The Absence of Women in Politics in Central Europe is Interlinked with Religion
The deeply entrenched discrimination of women is reflected in the Polish media too. A few years ago an activist group Espertki.org published the findings of a media study conducted between April 2014 and March 2015.7 In this study, all TV and radio opinion-making programs were analyzed. As it turned out, out of 64 4 guests invited to these programs, only 126 were women. Worse still, some men have been invited on multiple occasions. Authors of the study counted the number of appearances: all in all, 3206 for men, 493 for women. Only 13% of all TV appearances!
The cultural roots of the relative absence of women in politics in Central Europe are closely interlinked—to the point of being indistinguishable—with the context of religion, a powerful culture-creating factor in this part of the world. It is hard to overestimate the influence of Roman Catholicism on the formation of the Polish cultural DNA.
The cultural roots of the relative absence of women in politics in Central Europe are closely interlinked with the context of religion, a powerful culture-creating factor in this part of the world.
In the living tradition of the Polish Catholic church (understood as the whole community of believers, not only the hierarchy), women have been always idolized in a very specific way, illustrated by the admiration of Mary, the Blessed Virgin, Mother of God. The Roman Catholic version of Christianity rather clearly defines the model role for women: mothers and wives, sometimes saints, achieving sanctity through utter subordination, sacrifice, fidelity, and acceptance of their role. Apparently, Roman Catholic Church takes the word of the Bible seriously: “Women are to remain quiet in the assemblies, since they have no permission to speak: theirs is a subordinate part, as the Law itself says. If there is anything they want to know, they should ask their husbands at home: it is shameful for a woman to speak in the assembly.”8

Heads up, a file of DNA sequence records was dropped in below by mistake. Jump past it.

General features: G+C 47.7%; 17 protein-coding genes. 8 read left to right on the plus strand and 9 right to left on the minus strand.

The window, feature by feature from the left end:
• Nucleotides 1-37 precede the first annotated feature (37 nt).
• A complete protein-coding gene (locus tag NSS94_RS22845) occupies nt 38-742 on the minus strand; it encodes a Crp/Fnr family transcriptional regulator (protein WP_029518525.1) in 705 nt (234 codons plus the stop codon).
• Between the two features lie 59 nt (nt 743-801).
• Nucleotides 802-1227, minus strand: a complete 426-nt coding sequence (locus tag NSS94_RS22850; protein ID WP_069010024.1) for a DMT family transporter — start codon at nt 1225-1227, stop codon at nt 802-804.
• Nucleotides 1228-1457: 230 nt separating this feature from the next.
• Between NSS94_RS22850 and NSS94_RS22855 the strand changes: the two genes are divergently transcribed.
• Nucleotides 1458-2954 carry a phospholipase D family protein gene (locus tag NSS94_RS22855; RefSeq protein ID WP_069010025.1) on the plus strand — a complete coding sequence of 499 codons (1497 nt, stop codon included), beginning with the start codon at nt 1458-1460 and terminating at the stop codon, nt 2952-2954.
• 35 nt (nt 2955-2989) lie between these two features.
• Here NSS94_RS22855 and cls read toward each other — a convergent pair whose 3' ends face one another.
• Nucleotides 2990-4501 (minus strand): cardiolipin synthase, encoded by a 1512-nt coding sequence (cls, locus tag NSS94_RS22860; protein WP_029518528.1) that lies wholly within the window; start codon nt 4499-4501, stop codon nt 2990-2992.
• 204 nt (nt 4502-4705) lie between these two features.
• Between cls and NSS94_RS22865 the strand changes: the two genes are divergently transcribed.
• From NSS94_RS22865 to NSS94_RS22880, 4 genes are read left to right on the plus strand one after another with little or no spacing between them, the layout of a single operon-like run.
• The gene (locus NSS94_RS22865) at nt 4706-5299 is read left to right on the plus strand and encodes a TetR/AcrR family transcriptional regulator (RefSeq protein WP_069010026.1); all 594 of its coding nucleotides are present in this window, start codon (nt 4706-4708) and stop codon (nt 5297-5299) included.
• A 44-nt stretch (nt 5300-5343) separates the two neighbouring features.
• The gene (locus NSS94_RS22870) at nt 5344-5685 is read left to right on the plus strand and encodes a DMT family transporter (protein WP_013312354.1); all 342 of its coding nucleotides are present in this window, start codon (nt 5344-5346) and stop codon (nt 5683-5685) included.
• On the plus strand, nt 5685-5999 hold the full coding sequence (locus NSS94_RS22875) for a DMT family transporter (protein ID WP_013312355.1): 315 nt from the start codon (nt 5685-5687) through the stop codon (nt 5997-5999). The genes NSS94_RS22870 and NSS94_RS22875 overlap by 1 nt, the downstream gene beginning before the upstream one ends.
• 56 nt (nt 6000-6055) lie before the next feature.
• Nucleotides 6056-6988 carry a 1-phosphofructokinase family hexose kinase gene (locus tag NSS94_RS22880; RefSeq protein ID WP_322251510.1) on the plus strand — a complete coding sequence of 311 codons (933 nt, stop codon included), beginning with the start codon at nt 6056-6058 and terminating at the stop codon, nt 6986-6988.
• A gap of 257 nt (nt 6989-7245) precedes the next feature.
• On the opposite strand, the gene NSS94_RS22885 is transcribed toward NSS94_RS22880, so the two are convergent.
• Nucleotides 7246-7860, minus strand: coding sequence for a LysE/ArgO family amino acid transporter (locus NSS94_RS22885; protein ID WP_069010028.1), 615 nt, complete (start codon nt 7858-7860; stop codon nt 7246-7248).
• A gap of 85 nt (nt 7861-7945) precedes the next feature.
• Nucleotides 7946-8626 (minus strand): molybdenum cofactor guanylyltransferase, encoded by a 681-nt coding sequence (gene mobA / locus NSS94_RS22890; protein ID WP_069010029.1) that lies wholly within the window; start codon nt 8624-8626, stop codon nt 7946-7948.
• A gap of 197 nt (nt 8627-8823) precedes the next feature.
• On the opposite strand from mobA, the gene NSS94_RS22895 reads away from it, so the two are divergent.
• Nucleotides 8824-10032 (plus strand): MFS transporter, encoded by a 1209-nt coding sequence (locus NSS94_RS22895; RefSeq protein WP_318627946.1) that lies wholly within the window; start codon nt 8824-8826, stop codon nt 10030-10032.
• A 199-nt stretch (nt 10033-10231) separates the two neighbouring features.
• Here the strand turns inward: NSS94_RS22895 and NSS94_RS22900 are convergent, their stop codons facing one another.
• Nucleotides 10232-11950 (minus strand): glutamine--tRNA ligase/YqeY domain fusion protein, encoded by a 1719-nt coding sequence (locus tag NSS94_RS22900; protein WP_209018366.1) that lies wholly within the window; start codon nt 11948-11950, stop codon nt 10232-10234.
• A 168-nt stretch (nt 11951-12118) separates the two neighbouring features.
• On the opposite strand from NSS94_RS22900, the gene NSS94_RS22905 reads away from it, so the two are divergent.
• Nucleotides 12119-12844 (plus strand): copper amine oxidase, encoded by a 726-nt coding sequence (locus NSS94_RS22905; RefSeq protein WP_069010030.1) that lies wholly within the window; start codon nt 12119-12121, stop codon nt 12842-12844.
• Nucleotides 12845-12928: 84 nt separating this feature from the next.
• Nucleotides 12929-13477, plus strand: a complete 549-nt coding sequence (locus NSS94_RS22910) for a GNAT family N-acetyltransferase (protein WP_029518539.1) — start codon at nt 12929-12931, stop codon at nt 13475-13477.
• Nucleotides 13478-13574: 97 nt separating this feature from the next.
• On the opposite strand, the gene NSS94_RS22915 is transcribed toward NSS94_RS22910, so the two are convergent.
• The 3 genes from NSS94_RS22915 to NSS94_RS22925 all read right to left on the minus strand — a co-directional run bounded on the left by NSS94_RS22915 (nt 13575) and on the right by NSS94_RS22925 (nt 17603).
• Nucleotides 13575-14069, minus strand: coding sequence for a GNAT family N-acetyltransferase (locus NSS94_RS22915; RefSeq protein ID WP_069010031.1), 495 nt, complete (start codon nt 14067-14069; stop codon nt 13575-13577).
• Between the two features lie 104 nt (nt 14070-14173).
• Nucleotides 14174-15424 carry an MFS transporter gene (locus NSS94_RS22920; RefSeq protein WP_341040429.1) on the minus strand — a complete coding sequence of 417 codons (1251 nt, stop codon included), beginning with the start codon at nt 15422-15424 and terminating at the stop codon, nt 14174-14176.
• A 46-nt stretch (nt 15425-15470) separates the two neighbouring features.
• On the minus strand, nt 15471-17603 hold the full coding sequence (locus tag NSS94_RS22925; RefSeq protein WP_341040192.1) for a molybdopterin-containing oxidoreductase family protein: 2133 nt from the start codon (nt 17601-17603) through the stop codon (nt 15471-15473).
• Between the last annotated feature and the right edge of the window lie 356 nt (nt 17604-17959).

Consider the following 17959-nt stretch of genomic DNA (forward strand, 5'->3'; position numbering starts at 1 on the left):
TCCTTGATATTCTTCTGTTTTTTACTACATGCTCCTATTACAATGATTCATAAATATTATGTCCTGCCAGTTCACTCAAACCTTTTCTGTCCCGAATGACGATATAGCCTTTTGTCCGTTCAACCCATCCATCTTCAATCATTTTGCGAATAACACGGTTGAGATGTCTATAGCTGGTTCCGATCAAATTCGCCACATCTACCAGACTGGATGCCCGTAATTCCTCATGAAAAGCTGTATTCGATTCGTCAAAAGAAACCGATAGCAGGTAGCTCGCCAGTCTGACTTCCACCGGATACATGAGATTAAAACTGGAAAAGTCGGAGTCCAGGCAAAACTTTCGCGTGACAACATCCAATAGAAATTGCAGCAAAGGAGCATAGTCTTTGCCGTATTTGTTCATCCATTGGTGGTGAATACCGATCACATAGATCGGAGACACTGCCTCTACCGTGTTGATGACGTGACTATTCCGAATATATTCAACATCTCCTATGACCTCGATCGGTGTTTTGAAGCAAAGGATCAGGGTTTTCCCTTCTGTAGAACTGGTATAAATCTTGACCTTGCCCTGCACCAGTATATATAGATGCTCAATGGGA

An Obligatory Quota System Could Break a Trend
Because women are so strongly identified with motherhood and household-keeping, the general public instinctively expects them to focus on children and daily chores before engaging into any sort of public activity. This unspoken expectation is so strong that even ambitious women, those who try to enter the political arena, feel compelled to be good mothers and wives first, politicians second. “It is reflected in public opinion polls. Asked why women are underrepresented in politics, both Polish men and women point out to the fact that household chores are distributed unevenly and that the obligation to merge many different roles, put on women shoulders, is the biggest obstacle to the equality in politics,” says Professor Małgorzata Fuszara, renowned researcher in gender studies and Council of Europe expert.9